Saturn's rings appear curved in this Cassini spacecraft view, which also shows the moon Janus in the distance.
Janus (179 kilometers, or 111 miles across) is at the bottom of the image and is farther from the spacecraft than the rings are. Near the top of the image the rings appear curved because this view was captured using the narrow-angle camera to show a portion of the rings off the ansa and because Cassini is very near the ringplane.
This view looks toward the southern, unilluminated side of the rings from about 4 degrees below the ringplane. Several background stars are visible.
The image was taken in visible light with the Cassini spacecraft narrow-angle camera on July 20, 2010. The view was acquired at a distance of approximately 2.1 million kilometers (1.3 million miles) from Janus. Image scale is 13 kilometers (8 miles) per pixel.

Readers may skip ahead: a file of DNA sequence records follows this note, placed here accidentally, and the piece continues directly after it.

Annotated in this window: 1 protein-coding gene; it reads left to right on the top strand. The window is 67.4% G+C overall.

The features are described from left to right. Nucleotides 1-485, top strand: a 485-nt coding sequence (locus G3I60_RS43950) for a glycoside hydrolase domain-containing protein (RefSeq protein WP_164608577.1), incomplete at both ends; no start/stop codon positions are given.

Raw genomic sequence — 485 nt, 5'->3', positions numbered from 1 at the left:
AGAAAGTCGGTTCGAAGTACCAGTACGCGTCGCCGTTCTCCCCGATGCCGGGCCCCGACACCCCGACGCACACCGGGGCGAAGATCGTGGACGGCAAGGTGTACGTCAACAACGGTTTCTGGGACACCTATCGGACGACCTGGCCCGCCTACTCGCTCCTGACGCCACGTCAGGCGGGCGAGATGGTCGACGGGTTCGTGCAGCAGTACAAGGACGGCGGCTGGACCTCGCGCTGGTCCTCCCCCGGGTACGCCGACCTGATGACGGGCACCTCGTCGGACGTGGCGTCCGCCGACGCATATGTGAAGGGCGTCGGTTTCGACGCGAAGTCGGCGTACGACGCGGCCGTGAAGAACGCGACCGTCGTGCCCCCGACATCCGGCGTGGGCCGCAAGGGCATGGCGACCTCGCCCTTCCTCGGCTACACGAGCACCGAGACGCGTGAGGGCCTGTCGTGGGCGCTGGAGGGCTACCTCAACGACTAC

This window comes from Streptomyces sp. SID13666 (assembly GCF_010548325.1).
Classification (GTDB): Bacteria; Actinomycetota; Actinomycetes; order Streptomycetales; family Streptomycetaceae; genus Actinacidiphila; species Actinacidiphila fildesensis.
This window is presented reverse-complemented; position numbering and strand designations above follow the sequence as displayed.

The Cassini-Huygens mission is a cooperative project of NASA, the European Space Agency and the Italian Space Agency. The Jet Propulsion Laboratory, a division of the California Institute of Technology in Pasadena, manages the mission for NASA's Science Mission Directorate, Washington, D.C. The Cassini orbiter and its two onboard cameras were designed, developed and assembled at JPL. The imaging operations center is based at the Space Science Institute in Boulder, Colo.
For more information about the Cassini-Huygens mission visit http://saturn.jpl.nasa.gov/. The Cassini imaging team homepage is at http://ciclops.org.